Aikido Philosophy

As a set of techniques, principles of their performance and methods of teaching this material, what we today call “aikido” existed for many centuries before this name appeared. Aiki jutsu, the technique of which underlies aikido continues to exist and develop to this day. What is the uniqueness of aikido, which made this martial art one of the most popular in the world? The main feature has become a deep and highly non-standard for the world of martial arts. Aikido philosophy.

The time of the sword irrevocably passed, the samurai class was abolished, and modern weapons replaced the art of hand-to-hand combat. Such concepts as a soldier and a warrior are divided and now, practically, have nothing in common. The lack of the need to use martial art directly for battle has created a general tendency for the transition of many martial arts from the category “jutsu” (art of battle) to “do” (the way of development and improvement through the practice of the art of battle). For example, judo appeared from ju jutsu, kendo from ken jutsu, and aikido from aiki jutsu.

It should be noted that although the main goal of the aiki jutsu was precisely the development of the combat qualities of the students and the application of the acquired knowledge and skills directly in battle, its fundamental basis was in perfect harmony with the upcoming transition. This art was based on the principle of “aiki”, which was interpreted very simply: “When they pull, push, when they push, pull”. However, the implementation of such a simple principle in terms of practice demanded that practitioners have many years of training experience and continuous improvement of their techniques and combat tactics.

To a greater extent, the success of aikido probably brought the fact that the person who founded aikido, due to his rich life experience and deep moral and ethical judgments, was able to fully realize with the created martial art the possibility of the all-round development of the personality involved. Due to the combination of all the above circumstances, aikido, technically remaining a tough and practical system for conducting hand-to-hand combat, became the so-called “Art of the World” with much deeper inner foundations than its predecessor.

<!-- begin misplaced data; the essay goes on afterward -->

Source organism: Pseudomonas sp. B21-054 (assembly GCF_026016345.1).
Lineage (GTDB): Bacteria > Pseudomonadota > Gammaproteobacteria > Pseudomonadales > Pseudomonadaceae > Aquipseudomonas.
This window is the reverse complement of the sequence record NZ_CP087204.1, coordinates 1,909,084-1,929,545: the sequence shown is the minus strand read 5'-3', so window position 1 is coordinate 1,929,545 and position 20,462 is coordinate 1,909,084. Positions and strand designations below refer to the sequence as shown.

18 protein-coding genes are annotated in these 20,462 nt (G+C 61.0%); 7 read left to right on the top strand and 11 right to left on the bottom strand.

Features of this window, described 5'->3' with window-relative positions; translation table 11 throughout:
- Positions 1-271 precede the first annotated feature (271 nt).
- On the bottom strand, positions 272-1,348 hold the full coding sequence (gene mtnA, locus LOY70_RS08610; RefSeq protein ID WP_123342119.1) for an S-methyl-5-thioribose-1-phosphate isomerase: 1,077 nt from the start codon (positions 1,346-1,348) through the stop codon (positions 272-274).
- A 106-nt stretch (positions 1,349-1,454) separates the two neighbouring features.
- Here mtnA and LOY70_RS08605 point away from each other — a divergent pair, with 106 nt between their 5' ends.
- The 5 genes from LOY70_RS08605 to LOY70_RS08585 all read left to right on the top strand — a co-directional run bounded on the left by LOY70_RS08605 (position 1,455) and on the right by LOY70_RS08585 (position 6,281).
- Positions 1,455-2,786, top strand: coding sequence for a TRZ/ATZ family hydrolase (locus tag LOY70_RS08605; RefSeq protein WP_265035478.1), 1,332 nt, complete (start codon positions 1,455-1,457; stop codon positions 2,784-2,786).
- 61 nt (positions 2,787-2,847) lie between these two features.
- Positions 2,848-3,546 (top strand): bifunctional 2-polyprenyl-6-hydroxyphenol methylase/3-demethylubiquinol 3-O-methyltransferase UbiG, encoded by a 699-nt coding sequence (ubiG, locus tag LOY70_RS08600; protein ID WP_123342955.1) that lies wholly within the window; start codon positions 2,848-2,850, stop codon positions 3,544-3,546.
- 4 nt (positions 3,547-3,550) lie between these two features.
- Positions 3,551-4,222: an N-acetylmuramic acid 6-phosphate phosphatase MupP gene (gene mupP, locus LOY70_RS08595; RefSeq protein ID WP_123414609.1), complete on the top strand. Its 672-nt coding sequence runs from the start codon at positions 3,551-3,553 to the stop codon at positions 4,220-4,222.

The basic principle of aikido was not the opposition of its strength to the attacker, which implies fighting, but the resolution of the conflict by uniting with the aggressor. The main task of an aikido practitioner is not to use the enemy's attack power, but to prevent his actions with further dispersion or redemption of the attack energy. An attacker must initially be placed in such conditions in which any attack will be futile or absurd. It is quite natural that the more a practitioner learns to understand and control his internal state and its external manifestations, the better he sees and, accordingly, has the ability to control these same aspects of the behavior of his opponent. Such control over oneself and one’s condition, empathy of the emotional state of the opponent and control of his actions are called the union of energies.

Aikido Philosophy, as ways of uniting energies, implies empathy of the state of the attacker, which allows resolving the conflict without a struggle, from the partner’s opponent in the matter of solving a common problem. Due to this principle, such concepts as winning and losing in aikido practice lose their meaning. Similarly, the level of development of aikido practitioner is not limited to victory over an external opponent, but involves continuous self-improvement, both physically and spiritually.

Aikido Film

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